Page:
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BY CHRIS CASTEEL Published: January 21, 2010
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Boren said he didn’t know what his party’s leaders would do about health care legislation. The House and Senate passed different versions of health insurance reform, and Boren said there may not be a vote now on either. Boren voted against the House bill and opposed other major initiatives pushed by House Democratic leaders.

Boren, Coburn and Sen. Jim Inhofe, R-Tulsa, said part of Brown’s message in Massachusetts is that the country is still at war and terrorists shouldn’t be given criminal trials in civilian courts, as Obama has proposed. The three Oklahoma lawmakers have also criticized the decision to hold trials for alleged terrorists in the United States.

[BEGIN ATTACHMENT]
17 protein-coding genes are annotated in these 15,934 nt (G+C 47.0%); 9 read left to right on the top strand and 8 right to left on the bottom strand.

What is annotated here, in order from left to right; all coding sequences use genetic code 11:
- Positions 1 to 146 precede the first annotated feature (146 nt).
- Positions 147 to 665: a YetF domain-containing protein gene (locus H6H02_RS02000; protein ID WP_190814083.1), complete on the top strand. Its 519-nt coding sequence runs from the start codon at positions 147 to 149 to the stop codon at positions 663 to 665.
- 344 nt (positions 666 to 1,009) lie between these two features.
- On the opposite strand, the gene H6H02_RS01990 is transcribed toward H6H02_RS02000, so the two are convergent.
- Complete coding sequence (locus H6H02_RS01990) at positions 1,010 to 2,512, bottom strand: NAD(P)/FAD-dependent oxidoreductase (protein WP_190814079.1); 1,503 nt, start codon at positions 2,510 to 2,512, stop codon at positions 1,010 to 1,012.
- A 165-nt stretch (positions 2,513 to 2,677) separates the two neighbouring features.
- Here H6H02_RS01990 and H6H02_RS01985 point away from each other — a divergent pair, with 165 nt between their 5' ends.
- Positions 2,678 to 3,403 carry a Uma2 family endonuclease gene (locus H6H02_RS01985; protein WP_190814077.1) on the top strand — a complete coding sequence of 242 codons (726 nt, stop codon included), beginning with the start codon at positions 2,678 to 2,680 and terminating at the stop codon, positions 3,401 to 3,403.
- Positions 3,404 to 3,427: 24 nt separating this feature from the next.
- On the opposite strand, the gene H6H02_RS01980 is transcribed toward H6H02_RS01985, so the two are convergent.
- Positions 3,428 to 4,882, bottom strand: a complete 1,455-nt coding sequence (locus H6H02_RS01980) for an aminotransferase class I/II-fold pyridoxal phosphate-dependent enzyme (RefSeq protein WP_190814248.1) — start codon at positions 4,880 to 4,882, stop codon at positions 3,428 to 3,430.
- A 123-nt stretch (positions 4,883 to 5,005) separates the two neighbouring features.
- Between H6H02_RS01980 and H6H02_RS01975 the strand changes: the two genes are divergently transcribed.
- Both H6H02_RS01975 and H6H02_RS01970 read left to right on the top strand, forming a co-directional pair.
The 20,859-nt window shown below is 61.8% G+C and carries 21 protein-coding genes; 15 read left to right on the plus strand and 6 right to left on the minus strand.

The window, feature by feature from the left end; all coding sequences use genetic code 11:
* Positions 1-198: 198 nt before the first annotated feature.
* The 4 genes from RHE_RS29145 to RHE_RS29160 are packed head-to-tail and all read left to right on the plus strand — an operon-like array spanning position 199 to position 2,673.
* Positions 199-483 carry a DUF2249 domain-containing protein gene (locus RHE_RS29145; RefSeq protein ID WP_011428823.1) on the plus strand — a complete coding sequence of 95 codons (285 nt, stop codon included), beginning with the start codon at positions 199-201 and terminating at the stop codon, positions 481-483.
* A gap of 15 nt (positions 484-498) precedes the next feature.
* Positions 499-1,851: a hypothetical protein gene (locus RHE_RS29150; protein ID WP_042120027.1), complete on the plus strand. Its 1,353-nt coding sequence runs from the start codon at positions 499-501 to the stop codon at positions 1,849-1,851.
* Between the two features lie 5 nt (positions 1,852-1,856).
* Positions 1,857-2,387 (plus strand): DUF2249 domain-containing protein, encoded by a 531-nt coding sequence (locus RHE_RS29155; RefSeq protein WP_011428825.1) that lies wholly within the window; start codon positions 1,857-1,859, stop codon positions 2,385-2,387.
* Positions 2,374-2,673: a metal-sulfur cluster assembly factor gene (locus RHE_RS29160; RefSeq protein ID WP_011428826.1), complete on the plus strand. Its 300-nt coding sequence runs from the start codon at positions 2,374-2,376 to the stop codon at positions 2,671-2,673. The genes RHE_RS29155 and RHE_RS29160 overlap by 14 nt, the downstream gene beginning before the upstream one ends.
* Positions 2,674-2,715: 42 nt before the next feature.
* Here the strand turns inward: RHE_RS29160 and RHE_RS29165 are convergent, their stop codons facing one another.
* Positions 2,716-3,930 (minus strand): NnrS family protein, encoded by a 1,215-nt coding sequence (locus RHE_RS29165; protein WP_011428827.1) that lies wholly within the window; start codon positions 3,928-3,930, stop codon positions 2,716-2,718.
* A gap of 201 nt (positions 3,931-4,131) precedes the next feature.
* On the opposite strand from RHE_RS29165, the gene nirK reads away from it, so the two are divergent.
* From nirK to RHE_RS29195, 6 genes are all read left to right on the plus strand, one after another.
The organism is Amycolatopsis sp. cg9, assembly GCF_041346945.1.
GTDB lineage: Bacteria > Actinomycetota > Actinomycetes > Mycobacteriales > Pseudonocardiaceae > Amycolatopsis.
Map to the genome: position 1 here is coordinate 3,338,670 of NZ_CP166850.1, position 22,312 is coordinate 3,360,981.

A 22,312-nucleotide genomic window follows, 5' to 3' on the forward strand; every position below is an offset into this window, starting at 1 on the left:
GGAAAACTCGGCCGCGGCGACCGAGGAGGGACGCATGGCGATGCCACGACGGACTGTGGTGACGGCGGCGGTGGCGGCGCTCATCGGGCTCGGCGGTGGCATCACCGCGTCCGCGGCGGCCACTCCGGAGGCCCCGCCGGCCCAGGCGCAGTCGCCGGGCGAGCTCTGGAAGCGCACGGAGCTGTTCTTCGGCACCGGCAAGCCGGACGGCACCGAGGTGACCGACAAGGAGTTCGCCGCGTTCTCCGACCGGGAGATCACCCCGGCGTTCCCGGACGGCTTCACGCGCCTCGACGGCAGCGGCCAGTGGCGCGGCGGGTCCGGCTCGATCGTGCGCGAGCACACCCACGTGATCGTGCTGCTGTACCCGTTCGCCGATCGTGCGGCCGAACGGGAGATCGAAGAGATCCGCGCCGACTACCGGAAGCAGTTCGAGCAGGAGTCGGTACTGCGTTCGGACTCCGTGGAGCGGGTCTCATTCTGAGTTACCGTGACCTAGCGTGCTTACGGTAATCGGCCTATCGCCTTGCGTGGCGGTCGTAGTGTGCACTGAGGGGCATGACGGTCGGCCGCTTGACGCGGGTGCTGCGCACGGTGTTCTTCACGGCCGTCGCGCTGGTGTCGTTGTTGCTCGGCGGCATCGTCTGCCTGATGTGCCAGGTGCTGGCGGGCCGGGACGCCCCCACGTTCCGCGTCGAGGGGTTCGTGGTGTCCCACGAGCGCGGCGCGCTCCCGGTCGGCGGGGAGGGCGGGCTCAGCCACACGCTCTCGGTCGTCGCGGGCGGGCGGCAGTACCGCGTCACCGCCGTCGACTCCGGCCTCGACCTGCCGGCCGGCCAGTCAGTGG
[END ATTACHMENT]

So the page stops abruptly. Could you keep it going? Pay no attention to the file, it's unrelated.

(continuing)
Inhofe, the leading opponent in Congress of efforts to create a cap-and-trade system for carbon emissions to curb global warming, said climate change legislation was likely dead even before Brown’s victory.

"The nails were all in the coffin,” he said. "There might have been some loose ones, but they’re all solid now.”

The senator said he wouldn’t be surprised if some Democratic senators up for re-election this year decide not to run. He alsosaid that the Republican win would have an impact on other races involving Democratic incumbents.


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